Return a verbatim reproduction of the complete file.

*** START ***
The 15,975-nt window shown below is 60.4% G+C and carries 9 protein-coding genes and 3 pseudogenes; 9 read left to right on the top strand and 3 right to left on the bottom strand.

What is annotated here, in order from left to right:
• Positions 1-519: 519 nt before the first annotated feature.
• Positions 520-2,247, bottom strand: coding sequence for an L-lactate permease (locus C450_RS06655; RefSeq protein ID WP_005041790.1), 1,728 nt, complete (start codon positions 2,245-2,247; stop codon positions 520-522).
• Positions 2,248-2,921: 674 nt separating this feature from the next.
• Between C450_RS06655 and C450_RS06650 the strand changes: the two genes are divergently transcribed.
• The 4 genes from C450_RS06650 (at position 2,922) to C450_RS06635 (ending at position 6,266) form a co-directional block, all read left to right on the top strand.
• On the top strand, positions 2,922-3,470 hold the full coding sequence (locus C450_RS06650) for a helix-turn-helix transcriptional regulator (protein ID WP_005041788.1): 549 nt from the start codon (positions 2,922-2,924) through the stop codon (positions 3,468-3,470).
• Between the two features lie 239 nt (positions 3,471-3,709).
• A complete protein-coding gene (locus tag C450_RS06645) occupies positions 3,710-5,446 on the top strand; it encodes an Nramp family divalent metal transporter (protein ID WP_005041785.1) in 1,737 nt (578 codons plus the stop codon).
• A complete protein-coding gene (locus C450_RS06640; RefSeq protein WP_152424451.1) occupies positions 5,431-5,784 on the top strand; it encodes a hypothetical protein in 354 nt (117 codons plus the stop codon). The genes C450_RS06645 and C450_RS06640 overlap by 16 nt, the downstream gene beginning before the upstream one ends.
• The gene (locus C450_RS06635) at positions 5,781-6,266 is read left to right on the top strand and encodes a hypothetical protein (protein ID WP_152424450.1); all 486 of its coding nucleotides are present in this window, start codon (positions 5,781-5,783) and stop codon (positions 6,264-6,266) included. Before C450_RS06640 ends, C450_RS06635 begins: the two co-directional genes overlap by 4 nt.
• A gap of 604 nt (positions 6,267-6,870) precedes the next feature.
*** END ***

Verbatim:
The 15,975-nt window shown below is 60.4% G+C and carries 9 protein-coding genes and 3 pseudogenes; 9 read left to right on the top strand and 3 right to left on the bottom strand.

What is annotated here, in order from left to right:
• Positions 1-519: 519 nt before the first annotated feature.
• Positions 520-2,247, bottom strand: coding sequence for an L-lactate permease (locus C450_RS06655; RefSeq protein ID WP_005041790.1), 1,728 nt, complete (start codon positions 2,245-2,247; stop codon positions 520-522).
• Positions 2,248-2,921: 674 nt separating this feature from the next.
• Between C450_RS06655 and C450_RS06650 the strand changes: the two genes are divergently transcribed.
• The 4 genes from C450_RS06650 (at position 2,922) to C450_RS06635 (ending at position 6,266) form a co-directional block, all read left to right on the top strand.
• On the top strand, positions 2,922-3,470 hold the full coding sequence (locus C450_RS06650) for a helix-turn-helix transcriptional regulator (protein ID WP_005041788.1): 549 nt from the start codon (positions 2,922-2,924) through the stop codon (positions 3,468-3,470).
• Between the two features lie 239 nt (positions 3,471-3,709).
• A complete protein-coding gene (locus tag C450_RS06645) occupies positions 3,710-5,446 on the top strand; it encodes an Nramp family divalent metal transporter (protein ID WP_005041785.1) in 1,737 nt (578 codons plus the stop codon).
• A complete protein-coding gene (locus C450_RS06640; RefSeq protein WP_152424451.1) occupies positions 5,431-5,784 on the top strand; it encodes a hypothetical protein in 354 nt (117 codons plus the stop codon). The genes C450_RS06645 and C450_RS06640 overlap by 16 nt, the downstream gene beginning before the upstream one ends.
• The gene (locus C450_RS06635) at positions 5,781-6,266 is read left to right on the top strand and encodes a hypothetical protein (protein ID WP_152424450.1); all 486 of its coding nucleotides are present in this window, start codon (positions 5,781-5,783) and stop codon (positions 6,264-6,266) included. Before C450_RS06640 ends, C450_RS06635 begins: the two co-directional genes overlap by 4 nt.
• A gap of 604 nt (positions 6,267-6,870) precedes the next feature.